Respected Sydney brain surgeon Charlie Teo, who has recently been forced to defend his operating costs, has challenged his costs in the past by Medicare and insurers, has been shown.
It has also been claimed that his analysis of the distribution of $ 120,000 between different experts and institutions was incorrect.
Dr. Teo said that $ 40,000 of that money would be shared between practitioners, such as himself, and $ 80,000 would go to the hospital.
However, according to The Australian, the hospital Teo operates from an average of $ 35,000 to $ 40,000 on average for one of his patients – no matter how complex the operation is.
Respected Sydney brain surgeon Charlie Teo, who recently defended his astronomical surgery fees, has challenged his costs in the past by Medicare and insurers, it has been revealed
& # 39; Each individual specialist determines the fees they charge for specific operations and the surgeon will discuss this directly with their patients & # 39 ;, a spokesperson for Prince Hospital Hospital Hospital told the publication.
Private Healthcare Australia, chief executive Rachel David, said that in normal cases, insurers would pay for hospital stays, intensive care and rehabilitation.
She also said Medicare a discount and & # 39; gap cover & # 39; would pay for the surgeon, assistant and anesthesiologist, but this would not come close to the six-digit bill that Dr. Charges Teo.
& # 39; I am aware of some situations in which health funds have challenged these invoices on behalf of their members, and where the MBS (Medicare discount) has not been paid, & # 39; she said.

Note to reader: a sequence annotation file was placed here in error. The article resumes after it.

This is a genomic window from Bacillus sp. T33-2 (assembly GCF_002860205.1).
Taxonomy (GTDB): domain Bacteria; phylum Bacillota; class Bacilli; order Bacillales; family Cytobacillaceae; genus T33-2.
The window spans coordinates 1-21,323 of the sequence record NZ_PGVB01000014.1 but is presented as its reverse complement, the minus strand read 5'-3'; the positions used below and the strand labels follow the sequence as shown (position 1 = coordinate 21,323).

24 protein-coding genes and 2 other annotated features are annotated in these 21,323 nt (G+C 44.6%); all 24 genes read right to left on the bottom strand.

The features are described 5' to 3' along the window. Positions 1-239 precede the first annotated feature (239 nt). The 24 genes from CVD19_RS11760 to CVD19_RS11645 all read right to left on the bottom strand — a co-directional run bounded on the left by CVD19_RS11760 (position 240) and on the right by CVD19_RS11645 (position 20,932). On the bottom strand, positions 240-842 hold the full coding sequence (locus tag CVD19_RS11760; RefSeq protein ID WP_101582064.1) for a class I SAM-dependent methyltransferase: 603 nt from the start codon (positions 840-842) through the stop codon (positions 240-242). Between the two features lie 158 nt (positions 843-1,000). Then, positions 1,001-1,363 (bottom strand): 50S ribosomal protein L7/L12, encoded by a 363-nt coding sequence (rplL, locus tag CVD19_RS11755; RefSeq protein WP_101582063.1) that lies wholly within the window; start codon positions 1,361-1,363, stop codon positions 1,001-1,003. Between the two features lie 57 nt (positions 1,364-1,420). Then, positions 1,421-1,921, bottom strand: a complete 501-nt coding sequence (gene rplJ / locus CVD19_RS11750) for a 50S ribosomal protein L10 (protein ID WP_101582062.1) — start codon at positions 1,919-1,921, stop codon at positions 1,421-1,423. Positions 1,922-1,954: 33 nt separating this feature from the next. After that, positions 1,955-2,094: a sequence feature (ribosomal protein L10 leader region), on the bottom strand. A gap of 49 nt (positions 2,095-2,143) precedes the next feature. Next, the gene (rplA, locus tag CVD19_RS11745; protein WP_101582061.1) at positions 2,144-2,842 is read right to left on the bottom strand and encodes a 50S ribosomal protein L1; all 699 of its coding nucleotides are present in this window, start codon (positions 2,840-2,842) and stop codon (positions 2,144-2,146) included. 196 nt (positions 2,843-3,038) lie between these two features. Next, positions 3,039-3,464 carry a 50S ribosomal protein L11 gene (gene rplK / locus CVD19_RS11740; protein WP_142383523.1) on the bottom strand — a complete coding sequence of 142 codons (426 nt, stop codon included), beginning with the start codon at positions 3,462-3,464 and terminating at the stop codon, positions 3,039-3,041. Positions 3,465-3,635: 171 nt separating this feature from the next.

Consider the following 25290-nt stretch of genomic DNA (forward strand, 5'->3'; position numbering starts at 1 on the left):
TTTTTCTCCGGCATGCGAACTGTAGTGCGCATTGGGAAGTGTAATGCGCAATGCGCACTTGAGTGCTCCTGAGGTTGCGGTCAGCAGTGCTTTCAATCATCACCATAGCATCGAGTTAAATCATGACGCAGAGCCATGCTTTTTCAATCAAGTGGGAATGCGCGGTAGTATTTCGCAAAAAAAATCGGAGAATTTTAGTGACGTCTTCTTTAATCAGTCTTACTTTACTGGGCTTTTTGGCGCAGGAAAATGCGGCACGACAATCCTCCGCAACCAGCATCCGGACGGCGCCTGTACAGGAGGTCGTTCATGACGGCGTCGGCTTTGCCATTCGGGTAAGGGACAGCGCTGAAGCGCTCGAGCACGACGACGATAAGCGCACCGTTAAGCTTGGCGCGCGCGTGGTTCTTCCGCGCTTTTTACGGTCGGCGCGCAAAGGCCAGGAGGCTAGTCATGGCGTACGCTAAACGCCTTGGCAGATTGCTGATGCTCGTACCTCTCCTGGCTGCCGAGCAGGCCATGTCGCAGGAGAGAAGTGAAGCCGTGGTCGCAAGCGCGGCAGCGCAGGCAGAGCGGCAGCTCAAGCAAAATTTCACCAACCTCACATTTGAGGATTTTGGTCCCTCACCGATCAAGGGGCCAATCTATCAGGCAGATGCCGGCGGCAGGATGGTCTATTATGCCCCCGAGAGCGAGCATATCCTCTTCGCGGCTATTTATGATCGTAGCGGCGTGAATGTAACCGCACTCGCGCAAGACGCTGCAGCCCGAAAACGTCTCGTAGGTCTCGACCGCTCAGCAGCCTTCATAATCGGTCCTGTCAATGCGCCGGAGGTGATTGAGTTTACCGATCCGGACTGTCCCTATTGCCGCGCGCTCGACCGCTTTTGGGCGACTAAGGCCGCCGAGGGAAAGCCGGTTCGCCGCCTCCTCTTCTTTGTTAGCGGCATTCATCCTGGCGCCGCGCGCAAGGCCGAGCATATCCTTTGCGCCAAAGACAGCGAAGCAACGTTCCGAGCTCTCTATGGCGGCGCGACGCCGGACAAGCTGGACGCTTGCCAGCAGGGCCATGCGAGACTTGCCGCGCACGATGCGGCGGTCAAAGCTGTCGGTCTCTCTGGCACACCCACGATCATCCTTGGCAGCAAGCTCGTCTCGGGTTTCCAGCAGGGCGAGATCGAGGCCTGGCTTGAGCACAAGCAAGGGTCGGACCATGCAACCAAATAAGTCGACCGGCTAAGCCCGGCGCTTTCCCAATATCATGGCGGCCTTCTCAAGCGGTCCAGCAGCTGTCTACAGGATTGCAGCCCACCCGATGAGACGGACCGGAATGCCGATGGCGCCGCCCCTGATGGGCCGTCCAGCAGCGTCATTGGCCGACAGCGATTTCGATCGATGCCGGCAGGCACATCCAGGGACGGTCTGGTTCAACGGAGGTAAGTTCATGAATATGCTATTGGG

According to The Australian, the hospital operates Dr. Teo of only charges between $ 35,000 and $ 40,000 on average for one of his patients regardless of how complex the surgery is
The Sydney-based neurosurgeon, who has made a name for himself by accepting inoperable cases and offering brain cancer patients a second chance at life, defended his practices during a fiery exchange with today's host Georgie Gardner on Wednesday morning.
After sparring with Gardner, Dr. Teo plans to go to his surgery and operate on 12-year-old Amelia & # 39; Millie & # 39; Lucas, who previously only got & # 39; 12 weeks to live & # 39; But the operation was postponed until Monday due to a lack of available beds.
Miss Lucas' desperate parents raised $ 156,000 for her treatment after Dr. Teo said she was a good candidate for potentially life-saving operations. Dr. Teo and his team will wear Milli & # 39; s bandana during the high stakes procedure.
This morning Gardner asked Mr. Teo questions about the ethics of his prizes, but he shot back to the presenter of the Nine Network, telling her that she was entitled to her & # 39; facts & # 39; and claimed that most of his bill goes to the private hospital, not to him.
Amelia Millie Lucas & # 39; s parents have crawled $ 156,000 to pay her medical bills and she will be operated on today by Dr. Charlie Teo (together)
Dr. Teo told the family of Miss Lucas that he could perform the private open brain surgery for between $ 60-80,000
The surgeon – claiming he only paid $ 8,000 for an operation of $ 120,000 – said the real problem & # 39; ego & # 39; and & # 39; proud & # 39; was with doctors in the public health system.
He claimed that public doctors would refuse to support him, so that he could perform free procedures.
& # 39; It's a bit unfair. If I was a child with cancer and in a foreign state who wants the very best care, I think it should be possible to do it in the public system, "he said.
& # 39; But unfortunately, if it's done in the public system, you know that few people have swallowed their ego & # 39 ;.
He said that doctors at facilities that act as & # 39; centers of excellence & # 39; could be operated free of charge on interstate patients in the public system, but that they needed the approval of other doctors.
& # 39; To be called a center of excellence, you need at least three or four neurosurgeons to say & # 39; that the doctor does something else for us & # 39 ;, and that won't happen, & # 39; he added.